French authorities complete clearance of Paris migrant camp
Paris authorities have cleared about 3,850 migrants out of a makeshift roadside camp that had mushroomed into a new embarrassment to France.
Carrying their meagre belongings, the migrants from Sudan, Ethiopia and other countries boarded dozens of buses to temporary shelters around the Paris region, where they can apply for asylum and get medical care.
The operation around the canals of north east Paris began before dawn and went calmly under the watch of riot police.
In the past few weeks, the site had become the biggest migrant camp Paris had seen in years. It posed a new challenge just as the French government was shutting down the filthy migrant camp in Calais that had become a painful symbol of Europe's migrant crisis.
Thousands of Calais migrants were transferred to temporary reception centres, but some fled to Paris. Pitching tents on boulevards near the Stalingrad subway station, they joined migrants who had arrived from elsewhere after dangerous sea crossings from the Middle East and Africa.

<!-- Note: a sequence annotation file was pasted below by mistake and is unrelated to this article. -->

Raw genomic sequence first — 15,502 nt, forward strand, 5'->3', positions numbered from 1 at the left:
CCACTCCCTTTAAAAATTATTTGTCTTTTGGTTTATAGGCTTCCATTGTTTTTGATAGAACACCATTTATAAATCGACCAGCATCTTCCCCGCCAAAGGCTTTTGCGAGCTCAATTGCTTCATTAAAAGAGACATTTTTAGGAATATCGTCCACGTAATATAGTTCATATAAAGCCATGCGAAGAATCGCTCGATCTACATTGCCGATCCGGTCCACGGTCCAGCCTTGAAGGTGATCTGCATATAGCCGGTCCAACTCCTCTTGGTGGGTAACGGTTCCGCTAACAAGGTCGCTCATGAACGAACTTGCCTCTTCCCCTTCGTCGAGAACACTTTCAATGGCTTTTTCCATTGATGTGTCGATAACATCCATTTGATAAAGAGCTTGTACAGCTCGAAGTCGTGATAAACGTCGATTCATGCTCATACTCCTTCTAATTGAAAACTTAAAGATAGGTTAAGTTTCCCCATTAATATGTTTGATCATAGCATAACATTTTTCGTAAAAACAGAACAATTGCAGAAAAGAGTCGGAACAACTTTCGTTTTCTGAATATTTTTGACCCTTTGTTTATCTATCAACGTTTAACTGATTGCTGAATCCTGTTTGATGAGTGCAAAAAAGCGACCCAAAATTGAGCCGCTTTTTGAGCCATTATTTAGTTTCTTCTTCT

"This is the biggest operation sheltering migrants we have had to face in the last 18 months," said Christine Gauthier of the Paris region's housing department.
The regional administration said 3,852 people were taken to 78 temporary centres. Among them, 339 were identified as "vulnerable", including women, children and the ailing, and they were given special care.
President Francois Hollande had vowed to clear out the Paris camp, saying France could no longer accept such migrant settlements, but it is unclear whether the government can prevent new camps from surfacing, especially as Europe's migrant crisis persists.
Regional authorities have evacuated more than 21,000 migrants in 30 such operations since June last year.
Paris is slated to open a new refugee centre soon but aid groups say its capacity is far too small to meet demand.